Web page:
A Nobody joined seven classrooms at Kincardine Township Tiverton Public School last week.
Who is Nobody? is a new program within the Bluewater District School Board to promote character development, community service and volunteerism.
I found it very interesting and thought it would be a great way for children in our school to learn about character traits— Katherine McFadden, teacher
KTTPS teacher Katherine McFadden initiated the project to the school after attending a workshop a few months ago.
“I found it very interesting and thought it would be a great way for children in our school to learn about character traits,” said McFadden.
Senior kindergarten 1 to Grade 6 classes were given a suitcase last week and students were to ask questions based on the labels on the outside of the box to figure out what might be inside.
Last Monday, the suitcases were open, reveling a blank stuffed ‘nobody’ without facial features, clothing or any distinguishing traits that make a person who they are.
To create their ‘Nobodys’ and give them a personality, students have to help one living thing which can either be a person, an animal or the environment, based on age relevance and the child’s interest.
The idea is to have the students find something they can do to promote awareness for that cause and donate their time to help people become aware of the issue— Katherine McFadden, teacher
“The idea is to have the students find something they can do to promote awareness for that cause and donate their time to help people become aware of the issue,” said McFadden.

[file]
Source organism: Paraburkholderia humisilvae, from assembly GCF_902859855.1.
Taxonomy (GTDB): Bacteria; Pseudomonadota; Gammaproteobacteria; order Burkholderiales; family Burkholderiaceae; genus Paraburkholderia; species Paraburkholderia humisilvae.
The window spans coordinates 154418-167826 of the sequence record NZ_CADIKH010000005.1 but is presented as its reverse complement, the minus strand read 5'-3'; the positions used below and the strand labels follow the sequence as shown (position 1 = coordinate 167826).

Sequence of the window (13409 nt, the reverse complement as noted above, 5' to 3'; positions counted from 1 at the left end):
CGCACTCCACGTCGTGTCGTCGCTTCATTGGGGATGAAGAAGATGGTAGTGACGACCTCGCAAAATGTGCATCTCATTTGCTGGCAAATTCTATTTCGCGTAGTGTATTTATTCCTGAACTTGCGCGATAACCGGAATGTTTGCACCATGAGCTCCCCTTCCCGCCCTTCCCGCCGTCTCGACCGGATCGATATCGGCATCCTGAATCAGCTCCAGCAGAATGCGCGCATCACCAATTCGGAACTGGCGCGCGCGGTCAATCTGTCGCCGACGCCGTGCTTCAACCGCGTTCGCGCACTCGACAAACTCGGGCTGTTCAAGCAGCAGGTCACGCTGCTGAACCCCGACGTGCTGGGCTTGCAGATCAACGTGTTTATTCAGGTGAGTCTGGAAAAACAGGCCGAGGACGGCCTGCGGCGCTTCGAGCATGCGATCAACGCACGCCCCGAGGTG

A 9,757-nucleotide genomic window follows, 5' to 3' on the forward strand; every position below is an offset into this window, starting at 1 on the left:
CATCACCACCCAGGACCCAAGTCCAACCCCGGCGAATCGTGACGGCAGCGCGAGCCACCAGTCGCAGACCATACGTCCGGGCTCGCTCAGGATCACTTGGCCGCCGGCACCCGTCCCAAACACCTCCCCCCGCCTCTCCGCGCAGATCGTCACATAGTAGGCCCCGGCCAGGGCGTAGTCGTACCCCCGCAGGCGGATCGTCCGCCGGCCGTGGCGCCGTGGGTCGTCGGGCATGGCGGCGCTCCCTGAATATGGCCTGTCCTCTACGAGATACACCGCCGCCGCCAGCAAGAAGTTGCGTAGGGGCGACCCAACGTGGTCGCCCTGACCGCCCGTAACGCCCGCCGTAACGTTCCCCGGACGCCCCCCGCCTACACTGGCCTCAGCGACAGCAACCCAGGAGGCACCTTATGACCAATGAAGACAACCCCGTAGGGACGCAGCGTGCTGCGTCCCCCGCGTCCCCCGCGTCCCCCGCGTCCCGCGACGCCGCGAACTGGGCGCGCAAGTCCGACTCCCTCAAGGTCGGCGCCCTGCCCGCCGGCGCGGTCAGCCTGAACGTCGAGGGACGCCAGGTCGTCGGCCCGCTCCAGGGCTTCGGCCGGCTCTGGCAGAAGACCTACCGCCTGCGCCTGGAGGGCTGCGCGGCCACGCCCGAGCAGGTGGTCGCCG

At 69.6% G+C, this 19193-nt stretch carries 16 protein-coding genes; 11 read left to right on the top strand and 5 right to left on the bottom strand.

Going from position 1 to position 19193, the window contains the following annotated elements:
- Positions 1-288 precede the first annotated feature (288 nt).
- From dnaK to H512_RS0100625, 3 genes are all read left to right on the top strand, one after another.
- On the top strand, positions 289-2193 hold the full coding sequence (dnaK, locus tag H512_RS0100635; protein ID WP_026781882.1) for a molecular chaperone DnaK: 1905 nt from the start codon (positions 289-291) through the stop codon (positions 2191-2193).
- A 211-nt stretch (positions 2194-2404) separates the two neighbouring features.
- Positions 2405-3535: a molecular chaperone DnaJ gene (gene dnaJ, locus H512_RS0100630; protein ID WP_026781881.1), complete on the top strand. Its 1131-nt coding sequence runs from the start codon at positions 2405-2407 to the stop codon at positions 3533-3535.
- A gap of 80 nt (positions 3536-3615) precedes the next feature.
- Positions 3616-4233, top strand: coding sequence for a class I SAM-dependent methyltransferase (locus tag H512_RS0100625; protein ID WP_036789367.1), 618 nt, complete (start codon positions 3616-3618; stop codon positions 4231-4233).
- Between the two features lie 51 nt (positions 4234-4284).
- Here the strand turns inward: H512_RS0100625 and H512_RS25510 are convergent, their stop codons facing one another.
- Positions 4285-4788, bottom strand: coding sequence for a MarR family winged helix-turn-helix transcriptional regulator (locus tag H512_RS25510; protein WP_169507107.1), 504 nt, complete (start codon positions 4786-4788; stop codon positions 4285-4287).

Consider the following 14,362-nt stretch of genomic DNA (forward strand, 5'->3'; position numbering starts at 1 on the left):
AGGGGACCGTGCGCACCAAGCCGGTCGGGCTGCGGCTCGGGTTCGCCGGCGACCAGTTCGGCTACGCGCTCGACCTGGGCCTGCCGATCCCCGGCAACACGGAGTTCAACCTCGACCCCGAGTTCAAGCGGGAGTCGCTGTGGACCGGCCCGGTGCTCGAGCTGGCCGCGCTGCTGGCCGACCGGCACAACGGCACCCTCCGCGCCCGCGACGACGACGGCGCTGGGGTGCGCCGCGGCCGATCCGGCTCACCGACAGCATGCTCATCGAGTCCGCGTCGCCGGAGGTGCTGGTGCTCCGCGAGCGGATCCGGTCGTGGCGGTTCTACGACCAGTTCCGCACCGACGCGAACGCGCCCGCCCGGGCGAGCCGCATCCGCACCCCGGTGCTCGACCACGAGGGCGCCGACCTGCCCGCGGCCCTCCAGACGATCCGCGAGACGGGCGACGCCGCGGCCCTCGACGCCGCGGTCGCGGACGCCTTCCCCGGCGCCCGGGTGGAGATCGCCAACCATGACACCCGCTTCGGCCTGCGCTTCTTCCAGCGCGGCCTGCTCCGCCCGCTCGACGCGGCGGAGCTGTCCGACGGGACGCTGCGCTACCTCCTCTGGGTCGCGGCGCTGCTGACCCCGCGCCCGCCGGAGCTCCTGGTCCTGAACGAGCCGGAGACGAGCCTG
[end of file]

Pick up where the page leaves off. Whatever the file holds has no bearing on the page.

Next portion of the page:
For example, if a student was interested in animal rights, then they might do something to raise awareness about the issue. Once that student has finished the project, he or she will attach something to ‘Nobody’ to represent the project, like a tail (representing an animal).
Other ideas may include doing something involving the Canadian Institute for the Blind and adding eyes to ‘Nobody’ when the project is complete.
McFadden said from now until May, each week a different student will make a presentation about the category they have chosen.
“By then, Nobody should have become Somebody,” she said. “Then as a class, we will give our Somebody a name.”
To help cover the $300 cost of each of the kits, the Kincardine Rotary Club president John Hill, left, presented Katherine McFadden with a $600 donation to help pay for two kits.
For more information, visit www.whoisnobody.com.
This article was published in the The Kincardin News on November 30th 2009